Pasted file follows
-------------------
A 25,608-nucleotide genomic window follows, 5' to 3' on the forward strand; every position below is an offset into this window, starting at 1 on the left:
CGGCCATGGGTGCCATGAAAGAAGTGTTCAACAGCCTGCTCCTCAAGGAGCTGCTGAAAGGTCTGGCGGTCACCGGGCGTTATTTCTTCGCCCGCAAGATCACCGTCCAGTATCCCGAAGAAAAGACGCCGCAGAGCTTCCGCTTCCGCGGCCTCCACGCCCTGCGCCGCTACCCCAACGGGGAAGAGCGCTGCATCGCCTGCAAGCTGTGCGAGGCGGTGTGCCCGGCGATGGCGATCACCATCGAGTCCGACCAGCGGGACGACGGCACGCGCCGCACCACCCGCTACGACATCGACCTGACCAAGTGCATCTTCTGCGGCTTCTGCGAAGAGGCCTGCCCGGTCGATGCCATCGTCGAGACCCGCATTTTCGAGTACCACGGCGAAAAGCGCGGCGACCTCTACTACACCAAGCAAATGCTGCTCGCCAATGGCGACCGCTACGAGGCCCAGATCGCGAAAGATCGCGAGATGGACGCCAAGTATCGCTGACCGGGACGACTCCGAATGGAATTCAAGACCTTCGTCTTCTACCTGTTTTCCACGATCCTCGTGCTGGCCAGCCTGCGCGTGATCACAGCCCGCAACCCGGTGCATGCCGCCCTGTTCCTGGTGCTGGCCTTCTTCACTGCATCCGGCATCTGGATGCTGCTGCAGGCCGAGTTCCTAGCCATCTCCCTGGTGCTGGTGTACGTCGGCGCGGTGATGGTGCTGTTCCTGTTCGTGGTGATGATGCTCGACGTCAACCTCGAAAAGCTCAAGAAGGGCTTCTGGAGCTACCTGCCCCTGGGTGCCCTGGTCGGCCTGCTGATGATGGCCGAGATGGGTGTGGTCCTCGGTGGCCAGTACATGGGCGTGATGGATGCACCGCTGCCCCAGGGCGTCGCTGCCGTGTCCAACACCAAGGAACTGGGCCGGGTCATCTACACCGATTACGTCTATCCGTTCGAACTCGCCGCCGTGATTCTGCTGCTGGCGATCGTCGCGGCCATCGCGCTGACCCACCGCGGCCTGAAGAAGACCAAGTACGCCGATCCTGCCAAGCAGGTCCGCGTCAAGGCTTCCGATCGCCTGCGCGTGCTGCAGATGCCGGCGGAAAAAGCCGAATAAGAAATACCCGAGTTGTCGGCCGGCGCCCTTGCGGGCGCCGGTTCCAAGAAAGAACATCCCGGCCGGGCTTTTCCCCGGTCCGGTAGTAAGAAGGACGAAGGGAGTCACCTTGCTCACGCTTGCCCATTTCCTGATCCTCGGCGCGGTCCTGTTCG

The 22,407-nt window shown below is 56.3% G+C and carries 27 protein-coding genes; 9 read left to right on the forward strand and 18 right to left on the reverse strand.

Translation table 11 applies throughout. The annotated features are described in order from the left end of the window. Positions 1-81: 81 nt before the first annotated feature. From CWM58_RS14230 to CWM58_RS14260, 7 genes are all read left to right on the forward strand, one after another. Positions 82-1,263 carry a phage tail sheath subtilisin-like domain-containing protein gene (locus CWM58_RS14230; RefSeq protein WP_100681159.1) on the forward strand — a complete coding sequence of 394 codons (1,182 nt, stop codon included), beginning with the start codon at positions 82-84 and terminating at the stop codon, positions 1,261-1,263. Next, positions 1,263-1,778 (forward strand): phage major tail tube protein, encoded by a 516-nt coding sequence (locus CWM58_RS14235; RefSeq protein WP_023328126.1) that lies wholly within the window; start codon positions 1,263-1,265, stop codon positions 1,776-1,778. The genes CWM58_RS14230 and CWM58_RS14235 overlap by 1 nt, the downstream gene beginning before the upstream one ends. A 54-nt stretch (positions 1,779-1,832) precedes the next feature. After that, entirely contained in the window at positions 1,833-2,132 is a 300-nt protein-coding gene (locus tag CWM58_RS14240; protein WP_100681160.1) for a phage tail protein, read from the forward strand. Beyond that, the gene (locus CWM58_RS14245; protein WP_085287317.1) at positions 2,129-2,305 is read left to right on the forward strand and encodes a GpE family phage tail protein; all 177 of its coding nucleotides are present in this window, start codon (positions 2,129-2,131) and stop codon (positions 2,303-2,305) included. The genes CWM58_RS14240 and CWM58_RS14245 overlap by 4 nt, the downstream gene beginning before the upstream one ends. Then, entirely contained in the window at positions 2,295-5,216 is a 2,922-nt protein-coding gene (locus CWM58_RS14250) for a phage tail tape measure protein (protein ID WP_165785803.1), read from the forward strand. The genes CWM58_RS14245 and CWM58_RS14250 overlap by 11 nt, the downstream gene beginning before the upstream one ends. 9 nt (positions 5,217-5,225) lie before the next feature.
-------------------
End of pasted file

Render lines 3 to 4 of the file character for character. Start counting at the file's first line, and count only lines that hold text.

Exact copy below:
The 22,407-nt window shown below is 56.3% G+C and carries 27 protein-coding genes; 9 read left to right on the forward strand and 18 right to left on the reverse strand.

Translation table 11 applies throughout. The annotated features are described in order from the left end of the window. Positions 1-81: 81 nt before the first annotated feature. From CWM58_RS14230 to CWM58_RS14260, 7 genes are all read left to right on the forward strand, one after another. Positions 82-1,263 carry a phage tail sheath subtilisin-like domain-containing protein gene (locus CWM58_RS14230; RefSeq protein WP_100681159.1) on the forward strand — a complete coding sequence of 394 codons (1,182 nt, stop codon included), beginning with the start codon at positions 82-84 and terminating at the stop codon, positions 1,261-1,263. Next, positions 1,263-1,778 (forward strand): phage major tail tube protein, encoded by a 516-nt coding sequence (locus CWM58_RS14235; RefSeq protein WP_023328126.1) that lies wholly within the window; start codon positions 1,263-1,265, stop codon positions 1,776-1,778. The genes CWM58_RS14230 and CWM58_RS14235 overlap by 1 nt, the downstream gene beginning before the upstream one ends. A 54-nt stretch (positions 1,779-1,832) precedes the next feature. After that, entirely contained in the window at positions 1,833-2,132 is a 300-nt protein-coding gene (locus tag CWM58_RS14240; protein WP_100681160.1) for a phage tail protein, read from the forward strand. Beyond that, the gene (locus CWM58_RS14245; protein WP_085287317.1) at positions 2,129-2,305 is read left to right on the forward strand and encodes a GpE family phage tail protein; all 177 of its coding nucleotides are present in this window, start codon (positions 2,129-2,131) and stop codon (positions 2,303-2,305) included. The genes CWM58_RS14240 and CWM58_RS14245 overlap by 4 nt, the downstream gene beginning before the upstream one ends. Then, entirely contained in the window at positions 2,295-5,216 is a 2,922-nt protein-coding gene (locus CWM58_RS14250) for a phage tail tape measure protein (protein ID WP_165785803.1), read from the forward strand. The genes CWM58_RS14245 and CWM58_RS14250 overlap by 11 nt, the downstream gene beginning before the upstream one ends. 9 nt (positions 5,217-5,225) lie before the next feature.